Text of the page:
Section 283A(2) of the Insolvency Act 1986 (the Act) provides a trustee in bankruptcy three years from the commencement of the bankruptcy to deal with an interest in the family home– after which the interest will revest in the bankrupt. Section 283A(5) of the Act also provides that, in circumstances where the bankrupt does not inform the trustee or the official receiver of the bankrupt’s interest in a property within three months beginning with the date of the bankruptcy, the three-year period will begin to run from the date on which the trustee or official receiver becomes aware of the bankrupt’s interest.
In Re Khilji the court has clarified its approach to when a trustee in bankruptcy “becomes aware” of the bankrupt’s interest in a property in circumstances where the bankrupt only asserts a beneficial interest in the home some time after the commencement of their bankruptcy.
The matter concerned a property (the Property) forming part of the estate of Ms Khilji’s late husband, who had died intestate. Ms Khijli had interests in the Property under her husband’s intestacy, and also had matrimonial home rights registered over the Property.
The parties’ arguments
Mrs Khilji sought to argue that the existence of circumstances, including a claim in her late husband’s intestacy and registered matrimonial home rights, which sufficed to ‘inform’ the official receiver and Trustee of a potential claim interest in the Property. Ms Khilji contended that these matters should have alerted the Trustee, as at September 2018, to the fact that she had a potential claim in respect of the Property, in which case the Trustee’s application concerning the Property was out of time and the interest had re-vested in her.
The Trustee however argued that it was required that the official receiver or the Trustee must have had actual knowledge of the fact that Ms Khilji had an actual interest in the Property. Assertion or claims that Ms Khilji might have had an interest would not suffice.
The judge’s decision
The judge held that there was no support to an argument that ‘notice’ to the Trustee or official receiver of a ‘potential claim’ is a sufficient trigger for time to run for the purposes of s283A(2) of the Act. The Trustee or Official Receiver required actual knowledge of the claim.
In respect of the specific interests asserted and whether or not they were interests in the Property for the purposes of section 283A, the judge held that, although an interest in an administered estate gives a right to the due administration of the estate, and matrimonial home rights operated as a charge on the interest of another – neither was a legal or beneficial interest in the Property. Further, contributions to the mortgage alone did not show a beneficial interest in the Property. Only knowledge of the beneficial interest arising under the constructive trust would have been sufficient to have started time running under section 283A and the Trustee only became aware of this when Ms Khilji served her defence and counterclaim.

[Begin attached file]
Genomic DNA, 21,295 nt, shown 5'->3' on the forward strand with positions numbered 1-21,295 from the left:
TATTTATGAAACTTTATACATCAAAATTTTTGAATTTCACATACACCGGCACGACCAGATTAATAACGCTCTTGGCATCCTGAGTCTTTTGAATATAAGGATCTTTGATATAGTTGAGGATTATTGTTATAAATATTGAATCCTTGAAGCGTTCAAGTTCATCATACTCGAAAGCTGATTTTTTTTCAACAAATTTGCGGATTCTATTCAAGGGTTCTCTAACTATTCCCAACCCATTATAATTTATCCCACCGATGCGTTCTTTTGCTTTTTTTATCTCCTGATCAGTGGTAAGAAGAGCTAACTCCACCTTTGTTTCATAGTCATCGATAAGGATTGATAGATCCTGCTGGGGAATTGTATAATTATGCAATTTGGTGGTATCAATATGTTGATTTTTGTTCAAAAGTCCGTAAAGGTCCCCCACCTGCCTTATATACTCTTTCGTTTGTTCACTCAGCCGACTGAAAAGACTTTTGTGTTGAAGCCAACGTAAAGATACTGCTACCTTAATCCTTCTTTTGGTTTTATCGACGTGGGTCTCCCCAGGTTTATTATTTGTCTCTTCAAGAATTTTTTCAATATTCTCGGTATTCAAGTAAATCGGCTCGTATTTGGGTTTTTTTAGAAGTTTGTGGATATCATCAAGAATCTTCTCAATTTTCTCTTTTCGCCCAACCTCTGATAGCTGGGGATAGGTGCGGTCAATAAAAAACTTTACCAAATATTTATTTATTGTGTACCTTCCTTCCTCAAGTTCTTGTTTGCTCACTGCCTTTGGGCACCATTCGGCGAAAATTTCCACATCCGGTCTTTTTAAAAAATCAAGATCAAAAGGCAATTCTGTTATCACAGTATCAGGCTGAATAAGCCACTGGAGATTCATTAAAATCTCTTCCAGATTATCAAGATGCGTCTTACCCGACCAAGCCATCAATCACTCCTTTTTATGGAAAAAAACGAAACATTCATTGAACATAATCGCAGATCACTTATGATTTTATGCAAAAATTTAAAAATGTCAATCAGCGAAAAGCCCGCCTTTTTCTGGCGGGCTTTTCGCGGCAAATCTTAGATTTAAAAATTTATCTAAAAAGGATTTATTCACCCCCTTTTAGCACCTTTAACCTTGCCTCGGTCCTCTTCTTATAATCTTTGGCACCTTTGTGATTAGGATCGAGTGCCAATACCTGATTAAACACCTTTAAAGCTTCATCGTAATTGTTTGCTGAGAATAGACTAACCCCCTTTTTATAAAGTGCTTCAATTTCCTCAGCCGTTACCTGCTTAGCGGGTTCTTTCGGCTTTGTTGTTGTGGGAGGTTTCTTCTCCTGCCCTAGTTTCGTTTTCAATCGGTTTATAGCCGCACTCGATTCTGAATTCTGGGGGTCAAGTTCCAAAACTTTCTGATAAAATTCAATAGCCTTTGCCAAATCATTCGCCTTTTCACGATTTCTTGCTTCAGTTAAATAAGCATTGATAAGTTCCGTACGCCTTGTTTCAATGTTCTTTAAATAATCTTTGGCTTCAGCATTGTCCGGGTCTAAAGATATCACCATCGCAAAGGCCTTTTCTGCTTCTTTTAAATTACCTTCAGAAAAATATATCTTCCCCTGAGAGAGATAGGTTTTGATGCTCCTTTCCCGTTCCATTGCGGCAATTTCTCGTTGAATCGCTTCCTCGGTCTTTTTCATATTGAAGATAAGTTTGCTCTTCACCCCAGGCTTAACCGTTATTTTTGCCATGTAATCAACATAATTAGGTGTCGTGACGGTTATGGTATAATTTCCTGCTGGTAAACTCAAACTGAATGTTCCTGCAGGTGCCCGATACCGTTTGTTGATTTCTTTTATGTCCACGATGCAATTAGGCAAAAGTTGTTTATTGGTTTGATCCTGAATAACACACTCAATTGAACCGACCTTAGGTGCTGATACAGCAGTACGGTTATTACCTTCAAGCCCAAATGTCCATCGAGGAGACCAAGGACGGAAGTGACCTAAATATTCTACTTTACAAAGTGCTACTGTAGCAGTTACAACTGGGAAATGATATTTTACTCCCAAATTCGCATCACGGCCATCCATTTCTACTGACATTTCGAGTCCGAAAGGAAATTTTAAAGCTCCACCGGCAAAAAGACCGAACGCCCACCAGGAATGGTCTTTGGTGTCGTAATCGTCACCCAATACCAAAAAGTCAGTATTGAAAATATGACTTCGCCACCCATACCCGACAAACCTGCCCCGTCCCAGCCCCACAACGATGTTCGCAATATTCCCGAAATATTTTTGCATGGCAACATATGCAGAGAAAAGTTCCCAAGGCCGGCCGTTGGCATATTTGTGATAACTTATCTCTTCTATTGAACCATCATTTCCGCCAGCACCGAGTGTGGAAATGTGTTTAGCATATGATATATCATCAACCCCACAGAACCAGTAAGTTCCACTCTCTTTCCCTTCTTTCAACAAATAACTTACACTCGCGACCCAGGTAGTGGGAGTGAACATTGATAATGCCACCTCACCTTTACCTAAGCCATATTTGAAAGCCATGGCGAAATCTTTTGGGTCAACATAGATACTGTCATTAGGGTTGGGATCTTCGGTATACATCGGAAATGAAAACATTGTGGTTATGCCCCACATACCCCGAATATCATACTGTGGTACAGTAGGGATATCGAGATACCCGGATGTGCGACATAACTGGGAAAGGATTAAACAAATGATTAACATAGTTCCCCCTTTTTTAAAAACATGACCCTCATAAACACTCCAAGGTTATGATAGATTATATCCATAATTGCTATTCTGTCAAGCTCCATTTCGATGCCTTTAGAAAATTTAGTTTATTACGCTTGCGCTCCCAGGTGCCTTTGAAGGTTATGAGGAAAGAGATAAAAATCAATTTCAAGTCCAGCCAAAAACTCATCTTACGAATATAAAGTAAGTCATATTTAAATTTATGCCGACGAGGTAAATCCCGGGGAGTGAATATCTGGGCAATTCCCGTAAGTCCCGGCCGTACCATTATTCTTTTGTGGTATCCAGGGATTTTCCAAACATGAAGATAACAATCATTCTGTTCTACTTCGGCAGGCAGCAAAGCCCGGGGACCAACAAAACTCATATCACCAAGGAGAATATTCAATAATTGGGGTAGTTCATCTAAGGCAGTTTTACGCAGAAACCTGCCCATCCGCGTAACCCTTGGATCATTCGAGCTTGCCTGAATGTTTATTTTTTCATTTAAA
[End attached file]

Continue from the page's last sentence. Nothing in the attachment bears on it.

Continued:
The judge went on to confirm that a bankrupt who failed to notify their trustee, in clear terms, of an interest they consider that they hold in a property within the meaning of s283A(1) will struggle to persuade the court that the trustee was nonetheless aware of that interest such that the property is no longer available to the estate.
However, the judge did stress that this was still a fact sensitive approach – although in this case a Trustee or the official receiver could not be expected to infer from the facts in front of them that Ms Khilji might have a proprietary claim under a common intention trust caught by section 283A, the court did reject the Trustee’s arguments that the Trustee’s awareness of the bankrupt’s interest needs to amount to an actual knowledge of an actual interest. The court stated that, where a bankrupt makes a clear assertion to their trustee of a beneficial interest in a property, this would make the trustee sufficiently ‘aware’ to start time running. This is because the reality of beneficial interests in domestic properties are often advanced by way of assertion, because by definition they are not legal interests and are often undocumented.
This case reinforces the fact that failure by a bankrupt to provide sufficient detail of an interest in a family home may prevent them from taking advantage of the revesting provisions under section 283A. The case also continues the general theme of case law that the court will not look favourably on a bankrupt’s attempt to advance an argument when they themselves had failed to comply with their statutory obligations under the Act to inform the Trustee or official receiver of all relevant matters relating to their bankruptcy estate.
However, a prudent trustee should remain alive to the possibility that a bankrupt may seek to raise arguments regarding actual knowledge to try to gain the benefit of the three-year re-vesting period when there is any suggestion involving a bankrupt’s potential interest in their or their partner’s (or former partner’s) home.